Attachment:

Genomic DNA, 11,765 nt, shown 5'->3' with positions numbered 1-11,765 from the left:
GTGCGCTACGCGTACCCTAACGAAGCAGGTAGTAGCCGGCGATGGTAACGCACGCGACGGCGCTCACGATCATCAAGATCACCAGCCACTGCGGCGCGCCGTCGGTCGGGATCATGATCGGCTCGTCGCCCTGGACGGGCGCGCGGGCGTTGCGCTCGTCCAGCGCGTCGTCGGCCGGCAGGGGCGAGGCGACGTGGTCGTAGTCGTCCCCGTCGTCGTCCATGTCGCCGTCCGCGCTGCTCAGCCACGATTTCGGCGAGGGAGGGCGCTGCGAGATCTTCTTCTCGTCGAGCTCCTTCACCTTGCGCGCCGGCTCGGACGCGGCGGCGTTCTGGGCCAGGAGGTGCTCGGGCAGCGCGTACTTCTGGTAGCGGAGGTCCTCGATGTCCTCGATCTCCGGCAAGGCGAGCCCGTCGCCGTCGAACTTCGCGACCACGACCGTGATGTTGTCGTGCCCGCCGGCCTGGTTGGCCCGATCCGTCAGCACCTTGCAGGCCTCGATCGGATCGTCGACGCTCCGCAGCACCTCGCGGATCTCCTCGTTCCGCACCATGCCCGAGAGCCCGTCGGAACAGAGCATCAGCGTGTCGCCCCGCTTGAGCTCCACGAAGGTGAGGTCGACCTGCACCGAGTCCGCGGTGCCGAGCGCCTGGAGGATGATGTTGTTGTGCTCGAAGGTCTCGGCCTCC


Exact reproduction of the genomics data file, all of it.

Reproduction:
Genomic DNA, 11,765 nt, shown 5'->3' with positions numbered 1-11,765 from the left:
GTGCGCTACGCGTACCCTAACGAAGCAGGTAGTAGCCGGCGATGGTAACGCACGCGACGGCGCTCACGATCATCAAGATCACCAGCCACTGCGGCGCGCCGTCGGTCGGGATCATGATCGGCTCGTCGCCCTGGACGGGCGCGCGGGCGTTGCGCTCGTCCAGCGCGTCGTCGGCCGGCAGGGGCGAGGCGACGTGGTCGTAGTCGTCCCCGTCGTCGTCCATGTCGCCGTCCGCGCTGCTCAGCCACGATTTCGGCGAGGGAGGGCGCTGCGAGATCTTCTTCTCGTCGAGCTCCTTCACCTTGCGCGCCGGCTCGGACGCGGCGGCGTTCTGGGCCAGGAGGTGCTCGGGCAGCGCGTACTTCTGGTAGCGGAGGTCCTCGATGTCCTCGATCTCCGGCAAGGCGAGCCCGTCGCCGTCGAACTTCGCGACCACGACCGTGATGTTGTCGTGCCCGCCGGCCTGGTTGGCCCGATCCGTCAGCACCTTGCAGGCCTCGATCGGATCGTCGACGCTCCGCAGCACCTCGCGGATCTCCTCGTTCCGCACCATGCCCGAGAGCCCGTCGGAACAGAGCATCAGCGTGTCGCCCCGCTTGAGCTCCACGAAGGTGAGGTCGACCTGCACCGAGTCCGCGGTGCCGAGCGCCTGGAGGATGATGTTGTTGTGCTCGAAGGTCTCGGCCTCC